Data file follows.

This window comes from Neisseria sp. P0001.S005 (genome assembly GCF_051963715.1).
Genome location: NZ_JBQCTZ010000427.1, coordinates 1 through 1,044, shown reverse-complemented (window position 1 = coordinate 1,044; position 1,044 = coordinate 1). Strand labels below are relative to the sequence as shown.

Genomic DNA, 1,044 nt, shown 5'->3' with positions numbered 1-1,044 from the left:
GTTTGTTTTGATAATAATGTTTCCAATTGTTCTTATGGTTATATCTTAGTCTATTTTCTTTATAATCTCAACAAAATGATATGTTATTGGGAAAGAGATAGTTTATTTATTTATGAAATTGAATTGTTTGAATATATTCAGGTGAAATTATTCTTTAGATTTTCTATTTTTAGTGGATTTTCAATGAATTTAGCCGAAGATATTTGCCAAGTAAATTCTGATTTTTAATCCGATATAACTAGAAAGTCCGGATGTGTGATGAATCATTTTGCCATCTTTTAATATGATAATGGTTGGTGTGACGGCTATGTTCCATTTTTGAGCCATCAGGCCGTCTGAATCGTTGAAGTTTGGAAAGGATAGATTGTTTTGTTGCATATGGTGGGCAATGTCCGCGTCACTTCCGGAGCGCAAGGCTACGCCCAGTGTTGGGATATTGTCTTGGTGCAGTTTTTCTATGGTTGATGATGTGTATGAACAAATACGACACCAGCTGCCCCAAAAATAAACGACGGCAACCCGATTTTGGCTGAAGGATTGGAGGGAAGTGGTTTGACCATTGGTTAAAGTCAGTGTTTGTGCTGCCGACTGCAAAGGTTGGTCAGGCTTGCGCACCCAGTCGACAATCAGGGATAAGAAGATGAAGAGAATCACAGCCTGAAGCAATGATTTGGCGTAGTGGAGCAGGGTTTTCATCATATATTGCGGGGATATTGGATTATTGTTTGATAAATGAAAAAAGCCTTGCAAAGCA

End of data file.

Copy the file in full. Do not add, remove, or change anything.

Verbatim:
This window comes from Neisseria sp. P0001.S005 (genome assembly GCF_051963715.1).
Genome location: NZ_JBQCTZ010000427.1, coordinates 1 through 1,044, shown reverse-complemented (window position 1 = coordinate 1,044; position 1,044 = coordinate 1). Strand labels below are relative to the sequence as shown.

Genomic DNA, 1,044 nt, shown 5'->3' with positions numbered 1-1,044 from the left:
GTTTGTTTTGATAATAATGTTTCCAATTGTTCTTATGGTTATATCTTAGTCTATTTTCTTTATAATCTCAACAAAATGATATGTTATTGGGAAAGAGATAGTTTATTTATTTATGAAATTGAATTGTTTGAATATATTCAGGTGAAATTATTCTTTAGATTTTCTATTTTTAGTGGATTTTCAATGAATTTAGCCGAAGATATTTGCCAAGTAAATTCTGATTTTTAATCCGATATAACTAGAAAGTCCGGATGTGTGATGAATCATTTTGCCATCTTTTAATATGATAATGGTTGGTGTGACGGCTATGTTCCATTTTTGAGCCATCAGGCCGTCTGAATCGTTGAAGTTTGGAAAGGATAGATTGTTTTGTTGCATATGGTGGGCAATGTCCGCGTCACTTCCGGAGCGCAAGGCTACGCCCAGTGTTGGGATATTGTCTTGGTGCAGTTTTTCTATGGTTGATGATGTGTATGAACAAATACGACACCAGCTGCCCCAAAAATAAACGACGGCAACCCGATTTTGGCTGAAGGATTGGAGGGAAGTGGTTTGACCATTGGTTAAAGTCAGTGTTTGTGCTGCCGACTGCAAAGGTTGGTCAGGCTTGCGCACCCAGTCGACAATCAGGGATAAGAAGATGAAGAGAATCACAGCCTGAAGCAATGATTTGGCGTAGTGGAGCAGGGTTTTCATCATATATTGCGGGGATATTGGATTATTGTTTGATAAATGAAAAAAGCCTTGCAAAGCA